I used to love lego. I loved the bright colours, the shiny plastic smell, and the satisfying click as you pressed the pieces into place. You could buy kits and build things like cars and houses and castles and trains and football stadia and bridges. If you were so inclined you could build entire villages and some people got carried away with 'creative art'.
I used to build lots of neat windowless buildings. Because I never had any of the little lego people (did none of us, I wonder, or did my brother nick them all?) my houses were unpopulated, but they had nice roofs and pretty paths to the front door (it was just windows they lacked for some reason - I'm sure Freud would have a field day).
Sometimes my lego creations were the backdrops to my Pippa doll games (she was smaller than Sindy so you didn't have to use so many lego blocks) but mainly I just liked to tip all of the pieces out of the bucket onto the carpet and start clicking them together.And Lego is still going strong. A friend came to visit recently and their lad had Lego pirates. The raft was constantly attacked by the kraken and Captain Goldtooth was suitably menacing from his crow's nest. I love the combination of practicality - following instructions and diagrams to build functional projects - and creativity. With lego you can build your own toys which is really quite exciting.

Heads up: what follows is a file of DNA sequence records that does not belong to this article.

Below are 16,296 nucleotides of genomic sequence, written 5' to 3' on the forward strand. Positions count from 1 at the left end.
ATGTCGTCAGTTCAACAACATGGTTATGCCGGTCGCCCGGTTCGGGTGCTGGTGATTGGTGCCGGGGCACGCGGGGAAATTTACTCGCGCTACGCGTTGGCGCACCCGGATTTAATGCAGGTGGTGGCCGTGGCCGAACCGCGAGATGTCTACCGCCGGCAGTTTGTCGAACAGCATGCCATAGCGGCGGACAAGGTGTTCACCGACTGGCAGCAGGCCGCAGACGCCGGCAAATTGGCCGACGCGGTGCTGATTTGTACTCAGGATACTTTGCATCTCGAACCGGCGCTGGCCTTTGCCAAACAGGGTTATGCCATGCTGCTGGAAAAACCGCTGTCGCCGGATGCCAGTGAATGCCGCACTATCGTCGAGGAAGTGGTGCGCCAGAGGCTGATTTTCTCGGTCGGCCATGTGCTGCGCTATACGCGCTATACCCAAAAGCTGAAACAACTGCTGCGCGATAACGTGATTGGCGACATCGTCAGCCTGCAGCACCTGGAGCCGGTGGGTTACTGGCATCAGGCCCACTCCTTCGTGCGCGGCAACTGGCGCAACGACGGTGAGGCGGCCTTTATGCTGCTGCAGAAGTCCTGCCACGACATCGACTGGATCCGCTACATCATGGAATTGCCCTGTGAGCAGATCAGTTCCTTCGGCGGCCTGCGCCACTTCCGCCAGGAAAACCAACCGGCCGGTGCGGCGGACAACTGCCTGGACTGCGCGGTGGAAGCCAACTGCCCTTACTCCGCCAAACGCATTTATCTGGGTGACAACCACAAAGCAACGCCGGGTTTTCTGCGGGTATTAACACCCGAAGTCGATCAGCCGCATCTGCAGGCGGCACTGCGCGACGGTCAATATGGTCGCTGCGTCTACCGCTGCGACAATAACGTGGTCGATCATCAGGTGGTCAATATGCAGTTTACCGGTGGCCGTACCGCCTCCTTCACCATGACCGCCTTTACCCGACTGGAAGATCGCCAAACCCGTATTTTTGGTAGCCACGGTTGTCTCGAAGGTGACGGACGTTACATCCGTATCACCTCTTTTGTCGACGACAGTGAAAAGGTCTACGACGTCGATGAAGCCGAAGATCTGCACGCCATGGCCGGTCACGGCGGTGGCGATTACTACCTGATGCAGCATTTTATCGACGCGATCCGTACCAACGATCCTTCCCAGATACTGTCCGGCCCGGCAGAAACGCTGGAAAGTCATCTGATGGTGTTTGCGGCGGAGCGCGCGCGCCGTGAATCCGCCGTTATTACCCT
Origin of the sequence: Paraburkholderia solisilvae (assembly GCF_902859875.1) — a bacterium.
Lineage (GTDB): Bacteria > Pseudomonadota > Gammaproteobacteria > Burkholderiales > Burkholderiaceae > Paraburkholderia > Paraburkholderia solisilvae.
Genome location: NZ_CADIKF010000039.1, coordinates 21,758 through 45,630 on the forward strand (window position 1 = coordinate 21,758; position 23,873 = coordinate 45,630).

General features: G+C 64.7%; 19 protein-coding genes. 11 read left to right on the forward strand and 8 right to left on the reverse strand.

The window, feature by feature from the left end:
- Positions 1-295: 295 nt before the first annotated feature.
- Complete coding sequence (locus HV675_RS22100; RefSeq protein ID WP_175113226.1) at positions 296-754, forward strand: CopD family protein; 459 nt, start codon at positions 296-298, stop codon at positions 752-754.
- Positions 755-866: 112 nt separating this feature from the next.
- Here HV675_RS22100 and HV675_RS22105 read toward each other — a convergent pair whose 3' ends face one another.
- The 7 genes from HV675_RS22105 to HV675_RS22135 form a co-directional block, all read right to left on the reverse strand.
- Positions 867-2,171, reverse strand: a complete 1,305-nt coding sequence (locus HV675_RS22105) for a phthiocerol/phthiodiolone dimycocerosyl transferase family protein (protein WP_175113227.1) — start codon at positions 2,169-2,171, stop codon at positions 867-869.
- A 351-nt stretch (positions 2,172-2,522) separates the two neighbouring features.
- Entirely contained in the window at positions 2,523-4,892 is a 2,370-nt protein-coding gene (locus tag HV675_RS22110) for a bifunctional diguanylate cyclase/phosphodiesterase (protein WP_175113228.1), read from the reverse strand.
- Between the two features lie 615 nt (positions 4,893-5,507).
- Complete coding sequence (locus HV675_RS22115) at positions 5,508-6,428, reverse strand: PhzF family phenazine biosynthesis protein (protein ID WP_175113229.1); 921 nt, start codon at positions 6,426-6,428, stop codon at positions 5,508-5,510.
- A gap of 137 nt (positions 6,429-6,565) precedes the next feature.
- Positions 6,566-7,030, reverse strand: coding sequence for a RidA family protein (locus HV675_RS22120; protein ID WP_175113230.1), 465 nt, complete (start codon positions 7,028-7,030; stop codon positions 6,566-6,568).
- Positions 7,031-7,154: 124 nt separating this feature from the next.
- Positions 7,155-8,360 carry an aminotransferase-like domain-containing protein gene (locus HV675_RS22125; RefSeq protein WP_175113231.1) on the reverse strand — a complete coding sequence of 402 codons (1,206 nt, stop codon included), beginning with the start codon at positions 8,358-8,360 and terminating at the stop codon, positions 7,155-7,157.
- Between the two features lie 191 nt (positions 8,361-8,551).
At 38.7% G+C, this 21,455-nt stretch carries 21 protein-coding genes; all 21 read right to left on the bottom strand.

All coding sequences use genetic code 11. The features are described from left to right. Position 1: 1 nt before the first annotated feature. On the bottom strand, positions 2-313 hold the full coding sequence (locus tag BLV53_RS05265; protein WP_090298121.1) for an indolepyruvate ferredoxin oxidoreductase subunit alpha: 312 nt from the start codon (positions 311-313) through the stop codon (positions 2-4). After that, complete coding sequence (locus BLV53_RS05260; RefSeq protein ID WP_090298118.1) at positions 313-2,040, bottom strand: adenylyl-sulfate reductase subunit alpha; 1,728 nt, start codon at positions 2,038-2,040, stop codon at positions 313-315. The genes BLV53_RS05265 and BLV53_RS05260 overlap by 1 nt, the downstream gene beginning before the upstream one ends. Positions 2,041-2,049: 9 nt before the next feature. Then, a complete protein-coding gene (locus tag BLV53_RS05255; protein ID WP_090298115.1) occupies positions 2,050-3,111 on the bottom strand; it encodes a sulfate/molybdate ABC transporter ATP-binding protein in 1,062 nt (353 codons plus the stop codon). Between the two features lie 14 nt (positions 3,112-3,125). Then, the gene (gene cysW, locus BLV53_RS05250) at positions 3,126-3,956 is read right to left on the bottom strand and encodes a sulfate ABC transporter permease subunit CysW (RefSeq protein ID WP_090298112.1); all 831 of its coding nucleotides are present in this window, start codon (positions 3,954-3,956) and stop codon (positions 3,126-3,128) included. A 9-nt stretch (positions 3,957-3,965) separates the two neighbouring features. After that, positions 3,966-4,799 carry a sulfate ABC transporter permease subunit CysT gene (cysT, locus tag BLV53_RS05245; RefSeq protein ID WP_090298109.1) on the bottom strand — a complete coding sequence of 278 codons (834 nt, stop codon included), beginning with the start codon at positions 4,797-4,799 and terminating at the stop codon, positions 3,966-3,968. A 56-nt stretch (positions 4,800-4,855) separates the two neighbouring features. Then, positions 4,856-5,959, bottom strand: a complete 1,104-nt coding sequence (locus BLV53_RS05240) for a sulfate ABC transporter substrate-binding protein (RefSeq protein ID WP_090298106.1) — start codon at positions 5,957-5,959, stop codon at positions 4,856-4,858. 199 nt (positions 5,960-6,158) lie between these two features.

Some of this stuff has been hijacked by the geek market and there are video games and robot wars and all sorts of stuff that should really be confined to your parents' basement once you are over the age of 12, but some Lego spin-offs are still simply irrestible.